TexasWheatBoardfundsrecord-.cfm Texas Wheat Board funds record-setting research budget
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Texas Wheat Board funds record-setting research budget

Texas

The Texas Wheat Producers Board recently approved a record-setting budget for research, providing more than $333,000 in funding for Texas AgriLife Research and Texas AgriLife Extension Service projects.

Funding research projects through AgriLife Research and AgriLife Extension allows for the development of disease- and insect-resistant wheat varieties that are higher yielding to ensure producer profitability into the future, according to producer-members of the board.

"We really appreciate how the Texas Wheat Producers Board interacts with the scientists," said Dr. Jackie Rudd, AgriLife Research wheat breeder in Amarillo. "Not only do they provide funding, but they give direction and clarity to our research. The wheat-improvement science that we do is not some academic exercise, but has relevance in wheat production fields."

Dr. John Sweeten, AgriLife Research director in Amarillo, said the statewide small-grains research and Extension program involves academia working closely with industry under a strategic plan guided by the Small Grains Advisory Committee.

"This is an excellent model that is available to emulate with other crops," Sweeten said. "The carefully coordinated approach has fostered reinvestments in research and Extension capacity in terms of personnel and equipment. This involves leveraging state-appropriated dollars with industry, including the Texas Wheat Producers Board grants and royalties from certified seed sales involving Texas Foundation Seed Service at Vernon."

Ben Scholz, of Wylie, who serves as the chair of the wheat board's research appropriations committee, said he knows the investment in research promotion is essential to the success of wheat producers such as himself.

"As producers, we don't have all the answers," Scholz said. "We know a lot about crop production, but there is a lot left to be discovered concerning genetics, disease and insect resistance, and drought tolerance."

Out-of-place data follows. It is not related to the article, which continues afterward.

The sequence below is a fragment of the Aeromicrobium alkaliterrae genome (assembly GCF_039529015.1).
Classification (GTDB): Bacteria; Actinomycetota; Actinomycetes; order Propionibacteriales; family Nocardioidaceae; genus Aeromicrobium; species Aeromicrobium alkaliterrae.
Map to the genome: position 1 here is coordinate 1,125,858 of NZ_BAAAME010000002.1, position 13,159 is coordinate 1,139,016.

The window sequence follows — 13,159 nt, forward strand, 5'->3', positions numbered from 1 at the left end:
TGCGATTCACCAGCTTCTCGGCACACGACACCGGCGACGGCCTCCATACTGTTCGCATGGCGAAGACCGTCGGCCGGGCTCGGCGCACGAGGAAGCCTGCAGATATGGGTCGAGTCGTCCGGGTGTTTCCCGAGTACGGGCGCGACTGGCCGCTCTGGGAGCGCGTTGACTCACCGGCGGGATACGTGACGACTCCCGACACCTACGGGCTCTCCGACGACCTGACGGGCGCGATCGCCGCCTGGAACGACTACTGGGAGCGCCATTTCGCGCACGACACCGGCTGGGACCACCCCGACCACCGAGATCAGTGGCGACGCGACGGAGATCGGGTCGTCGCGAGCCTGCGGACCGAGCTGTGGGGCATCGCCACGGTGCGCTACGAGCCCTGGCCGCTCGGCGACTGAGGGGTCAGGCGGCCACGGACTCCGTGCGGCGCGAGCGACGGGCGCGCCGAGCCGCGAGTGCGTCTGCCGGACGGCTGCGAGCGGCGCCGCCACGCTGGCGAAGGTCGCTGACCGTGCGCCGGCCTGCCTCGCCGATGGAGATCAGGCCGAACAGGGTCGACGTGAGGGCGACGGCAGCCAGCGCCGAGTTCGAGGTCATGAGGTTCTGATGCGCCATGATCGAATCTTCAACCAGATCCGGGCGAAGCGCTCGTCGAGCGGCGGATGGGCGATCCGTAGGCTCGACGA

Despite current economic hardships, he said, funding research projects provides a needed economic benefit to producers.

"The board feels that current research is essential for producers to remain competitive in an ever-changing global market," Scholz said.

And research funded here is not just important to Texas producers, he said.

"Research benefits the whole world by ensuring an adequate supply of food and fiber," Scholz said.

Some projects funded this year include:

--Winter wheat breeding in the High Plains and Rolling Plains.

--Wheat breeding for hard winter wheat for South Texas and the Blacklands.

--Analyzing critical inputs to the profitability of soft red winter wheat in Northeast Texas.

--Investigating viruses vectored by the wheat curl mite.

--Marker-assisted selection and development of high-value end-use quality wheat cultivars and insect- and pathogen-resistance.

--Determining milling and baking quality for wheat varietal selections.

--Evaluating Texas wheat for tortilla production.

--Evaluating alternative management practices including no-till.

--Off-station wheat variety trials in multiple locations across the state.

"Without this vital research," said David Cleavinger of Wildorado, also a wheat board member, "diseases, viruses and pests will plague us with production shortfalls and strain our wheat producers with increased costs per bushel."

Funds for research projects are provided by the wheat check-off program, as established by the Commodity Referendum Law. The Texas Wheat Producers Board is charged with funding research, education and market development from producer check-off funds.



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